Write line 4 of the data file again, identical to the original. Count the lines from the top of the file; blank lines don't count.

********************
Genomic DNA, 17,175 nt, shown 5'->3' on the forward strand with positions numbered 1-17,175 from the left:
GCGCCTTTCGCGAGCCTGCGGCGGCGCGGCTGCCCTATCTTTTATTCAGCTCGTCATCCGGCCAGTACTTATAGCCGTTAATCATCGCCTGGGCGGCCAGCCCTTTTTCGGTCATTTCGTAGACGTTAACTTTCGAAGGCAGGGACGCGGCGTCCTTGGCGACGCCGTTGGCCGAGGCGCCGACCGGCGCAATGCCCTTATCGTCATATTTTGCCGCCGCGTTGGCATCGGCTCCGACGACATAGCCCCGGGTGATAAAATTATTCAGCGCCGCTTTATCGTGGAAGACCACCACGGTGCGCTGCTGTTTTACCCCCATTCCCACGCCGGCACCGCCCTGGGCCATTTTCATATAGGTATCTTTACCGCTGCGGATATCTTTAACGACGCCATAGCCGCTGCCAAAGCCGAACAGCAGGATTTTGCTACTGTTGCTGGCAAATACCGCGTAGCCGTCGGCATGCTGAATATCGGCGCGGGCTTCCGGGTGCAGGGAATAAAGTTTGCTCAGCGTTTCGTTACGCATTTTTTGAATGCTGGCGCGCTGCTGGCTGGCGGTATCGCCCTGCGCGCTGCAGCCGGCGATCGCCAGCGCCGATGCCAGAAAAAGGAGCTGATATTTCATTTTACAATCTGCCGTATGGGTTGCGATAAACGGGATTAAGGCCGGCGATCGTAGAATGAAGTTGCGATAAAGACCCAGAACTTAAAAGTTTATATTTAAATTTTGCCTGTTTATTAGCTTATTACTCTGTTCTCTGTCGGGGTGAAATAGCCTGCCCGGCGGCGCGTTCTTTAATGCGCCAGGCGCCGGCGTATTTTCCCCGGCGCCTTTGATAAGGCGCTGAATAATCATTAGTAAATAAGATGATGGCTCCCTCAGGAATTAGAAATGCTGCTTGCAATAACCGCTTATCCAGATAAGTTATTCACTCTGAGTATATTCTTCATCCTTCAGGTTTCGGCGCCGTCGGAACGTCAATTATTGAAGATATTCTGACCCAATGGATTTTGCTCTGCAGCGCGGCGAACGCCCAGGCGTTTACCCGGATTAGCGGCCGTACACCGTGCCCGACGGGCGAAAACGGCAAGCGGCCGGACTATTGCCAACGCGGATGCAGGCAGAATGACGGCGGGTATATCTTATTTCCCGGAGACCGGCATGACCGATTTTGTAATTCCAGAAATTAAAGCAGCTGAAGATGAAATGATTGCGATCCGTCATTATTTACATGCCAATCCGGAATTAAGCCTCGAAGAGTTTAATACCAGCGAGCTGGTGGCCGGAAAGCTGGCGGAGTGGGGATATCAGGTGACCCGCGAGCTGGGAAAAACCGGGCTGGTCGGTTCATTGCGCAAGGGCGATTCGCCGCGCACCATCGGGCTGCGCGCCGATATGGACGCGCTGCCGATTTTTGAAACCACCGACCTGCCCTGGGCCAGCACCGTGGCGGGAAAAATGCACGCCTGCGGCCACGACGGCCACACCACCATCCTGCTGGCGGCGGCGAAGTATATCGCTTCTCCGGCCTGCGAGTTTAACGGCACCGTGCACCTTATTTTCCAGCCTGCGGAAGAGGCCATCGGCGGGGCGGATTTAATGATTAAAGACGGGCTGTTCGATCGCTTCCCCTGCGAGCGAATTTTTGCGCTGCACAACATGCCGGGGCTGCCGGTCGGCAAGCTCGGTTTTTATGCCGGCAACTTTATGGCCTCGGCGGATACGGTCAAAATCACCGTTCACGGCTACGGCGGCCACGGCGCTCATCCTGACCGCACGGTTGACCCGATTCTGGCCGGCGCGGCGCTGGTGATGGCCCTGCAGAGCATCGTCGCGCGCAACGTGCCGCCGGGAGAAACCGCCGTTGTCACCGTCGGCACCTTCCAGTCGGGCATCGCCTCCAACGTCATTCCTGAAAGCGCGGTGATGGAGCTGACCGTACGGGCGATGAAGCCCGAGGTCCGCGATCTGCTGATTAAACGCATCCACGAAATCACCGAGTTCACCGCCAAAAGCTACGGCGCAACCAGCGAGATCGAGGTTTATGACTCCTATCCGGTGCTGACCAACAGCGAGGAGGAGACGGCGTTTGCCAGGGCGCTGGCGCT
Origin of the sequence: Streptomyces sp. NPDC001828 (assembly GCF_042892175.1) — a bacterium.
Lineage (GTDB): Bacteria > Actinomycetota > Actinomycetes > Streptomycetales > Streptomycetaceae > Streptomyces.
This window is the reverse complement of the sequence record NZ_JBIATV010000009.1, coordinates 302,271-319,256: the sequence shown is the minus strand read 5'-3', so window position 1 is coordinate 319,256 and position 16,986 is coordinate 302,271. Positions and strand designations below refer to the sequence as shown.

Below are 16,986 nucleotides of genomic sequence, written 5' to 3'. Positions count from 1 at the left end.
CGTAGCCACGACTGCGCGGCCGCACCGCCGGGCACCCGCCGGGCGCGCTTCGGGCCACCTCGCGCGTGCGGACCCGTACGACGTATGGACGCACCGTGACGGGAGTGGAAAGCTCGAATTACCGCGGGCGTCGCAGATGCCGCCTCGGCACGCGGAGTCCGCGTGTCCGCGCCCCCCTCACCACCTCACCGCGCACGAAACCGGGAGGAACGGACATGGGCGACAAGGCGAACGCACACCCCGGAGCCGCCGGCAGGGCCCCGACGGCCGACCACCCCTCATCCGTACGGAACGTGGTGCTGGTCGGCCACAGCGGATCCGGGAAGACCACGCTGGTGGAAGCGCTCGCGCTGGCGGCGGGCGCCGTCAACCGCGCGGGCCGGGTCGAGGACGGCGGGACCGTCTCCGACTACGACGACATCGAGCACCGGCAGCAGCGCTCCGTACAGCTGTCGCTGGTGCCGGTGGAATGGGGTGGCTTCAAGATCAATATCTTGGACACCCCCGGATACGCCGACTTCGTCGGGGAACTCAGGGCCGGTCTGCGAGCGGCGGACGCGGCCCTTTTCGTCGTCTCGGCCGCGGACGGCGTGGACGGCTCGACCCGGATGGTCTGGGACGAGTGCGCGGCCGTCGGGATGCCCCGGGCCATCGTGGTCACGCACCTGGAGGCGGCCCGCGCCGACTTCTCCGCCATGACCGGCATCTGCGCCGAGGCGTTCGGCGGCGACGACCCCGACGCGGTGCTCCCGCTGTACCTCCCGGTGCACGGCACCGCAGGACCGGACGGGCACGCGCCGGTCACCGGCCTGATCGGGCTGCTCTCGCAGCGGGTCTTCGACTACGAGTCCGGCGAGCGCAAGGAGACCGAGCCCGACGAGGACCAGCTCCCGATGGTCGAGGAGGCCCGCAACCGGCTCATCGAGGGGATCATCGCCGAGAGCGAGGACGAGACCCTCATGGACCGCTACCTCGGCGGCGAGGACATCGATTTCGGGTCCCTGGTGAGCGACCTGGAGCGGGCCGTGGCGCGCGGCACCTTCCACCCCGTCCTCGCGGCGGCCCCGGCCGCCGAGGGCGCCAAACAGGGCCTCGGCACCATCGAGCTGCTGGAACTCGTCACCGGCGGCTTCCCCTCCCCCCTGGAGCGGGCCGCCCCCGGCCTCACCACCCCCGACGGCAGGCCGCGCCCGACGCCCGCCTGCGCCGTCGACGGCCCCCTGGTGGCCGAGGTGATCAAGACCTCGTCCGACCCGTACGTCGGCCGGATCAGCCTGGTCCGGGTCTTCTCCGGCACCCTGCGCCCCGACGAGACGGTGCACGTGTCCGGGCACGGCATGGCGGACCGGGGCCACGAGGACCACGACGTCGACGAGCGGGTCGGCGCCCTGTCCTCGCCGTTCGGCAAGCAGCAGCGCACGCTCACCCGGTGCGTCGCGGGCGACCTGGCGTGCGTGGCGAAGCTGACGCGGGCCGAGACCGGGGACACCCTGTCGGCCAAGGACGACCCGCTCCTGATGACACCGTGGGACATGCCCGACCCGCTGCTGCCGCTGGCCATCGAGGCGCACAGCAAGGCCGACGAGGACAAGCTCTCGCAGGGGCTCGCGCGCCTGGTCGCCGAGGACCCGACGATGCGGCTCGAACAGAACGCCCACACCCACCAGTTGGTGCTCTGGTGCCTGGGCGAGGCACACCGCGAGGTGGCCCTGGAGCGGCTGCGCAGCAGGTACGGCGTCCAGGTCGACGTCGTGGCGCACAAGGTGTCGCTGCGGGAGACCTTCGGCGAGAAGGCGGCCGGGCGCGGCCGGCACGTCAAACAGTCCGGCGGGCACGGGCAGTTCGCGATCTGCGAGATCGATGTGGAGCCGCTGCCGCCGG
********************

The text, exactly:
Lineage (GTDB): Bacteria > Actinomycetota > Actinomycetes > Streptomycetales > Streptomycetaceae > Streptomyces.